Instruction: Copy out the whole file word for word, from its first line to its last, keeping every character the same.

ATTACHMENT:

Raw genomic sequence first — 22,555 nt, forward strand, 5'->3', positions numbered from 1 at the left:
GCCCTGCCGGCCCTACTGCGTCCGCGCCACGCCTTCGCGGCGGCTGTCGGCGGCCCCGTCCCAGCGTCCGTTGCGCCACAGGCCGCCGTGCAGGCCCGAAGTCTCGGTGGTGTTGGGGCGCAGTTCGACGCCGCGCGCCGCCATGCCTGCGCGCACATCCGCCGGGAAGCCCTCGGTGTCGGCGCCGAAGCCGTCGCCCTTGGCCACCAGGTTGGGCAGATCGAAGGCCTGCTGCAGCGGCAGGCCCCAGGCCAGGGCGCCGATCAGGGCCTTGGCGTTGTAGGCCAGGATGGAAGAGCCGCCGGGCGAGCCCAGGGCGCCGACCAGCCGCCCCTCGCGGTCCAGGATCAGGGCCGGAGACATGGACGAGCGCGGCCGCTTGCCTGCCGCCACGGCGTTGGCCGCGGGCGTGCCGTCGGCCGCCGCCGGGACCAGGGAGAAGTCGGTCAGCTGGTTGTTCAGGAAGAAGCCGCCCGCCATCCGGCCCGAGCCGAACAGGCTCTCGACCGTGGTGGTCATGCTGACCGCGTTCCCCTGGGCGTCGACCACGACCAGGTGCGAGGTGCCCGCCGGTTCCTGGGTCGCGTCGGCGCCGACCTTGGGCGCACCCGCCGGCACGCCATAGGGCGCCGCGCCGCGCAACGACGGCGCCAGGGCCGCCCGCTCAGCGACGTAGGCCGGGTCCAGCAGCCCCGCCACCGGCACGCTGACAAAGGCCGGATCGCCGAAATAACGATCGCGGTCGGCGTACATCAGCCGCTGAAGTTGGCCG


Raw genomic sequence first — 22,555 nt, forward strand, 5'->3', positions numbered from 1 at the left:
GCCCTGCCGGCCCTACTGCGTCCGCGCCACGCCTTCGCGGCGGCTGTCGGCGGCCCCGTCCCAGCGTCCGTTGCGCCACAGGCCGCCGTGCAGGCCCGAAGTCTCGGTGGTGTTGGGGCGCAGTTCGACGCCGCGCGCCGCCATGCCTGCGCGCACATCCGCCGGGAAGCCCTCGGTGTCGGCGCCGAAGCCGTCGCCCTTGGCCACCAGGTTGGGCAGATCGAAGGCCTGCTGCAGCGGCAGGCCCCAGGCCAGGGCGCCGATCAGGGCCTTGGCGTTGTAGGCCAGGATGGAAGAGCCGCCGGGCGAGCCCAGGGCGCCGACCAGCCGCCCCTCGCGGTCCAGGATCAGGGCCGGAGACATGGACGAGCGCGGCCGCTTGCCTGCCGCCACGGCGTTGGCCGCGGGCGTGCCGTCGGCCGCCGCCGGGACCAGGGAGAAGTCGGTCAGCTGGTTGTTCAGGAAGAAGCCGCCCGCCATCCGGCCCGAGCCGAACAGGCTCTCGACCGTGGTGGTCATGCTGACCGCGTTCCCCTGGGCGTCGACCACGACCAGGTGCGAGGTGCCCGCCGGTTCCTGGGTCGCGTCGGCGCCGACCTTGGGCGCACCCGCCGGCACGCCATAGGGCGCCGCGCCGCGCAACGACGGCGCCAGGGCCGCCCGCTCAGCGACGTAGGCCGGGTCCAGCAGCCCCGCCACCGGCACGCTGACAAAGGCCGGATCGCCGAAATAACGATCGCGGTCGGCGTACATCAGCCGCTGAAGTTGGCCG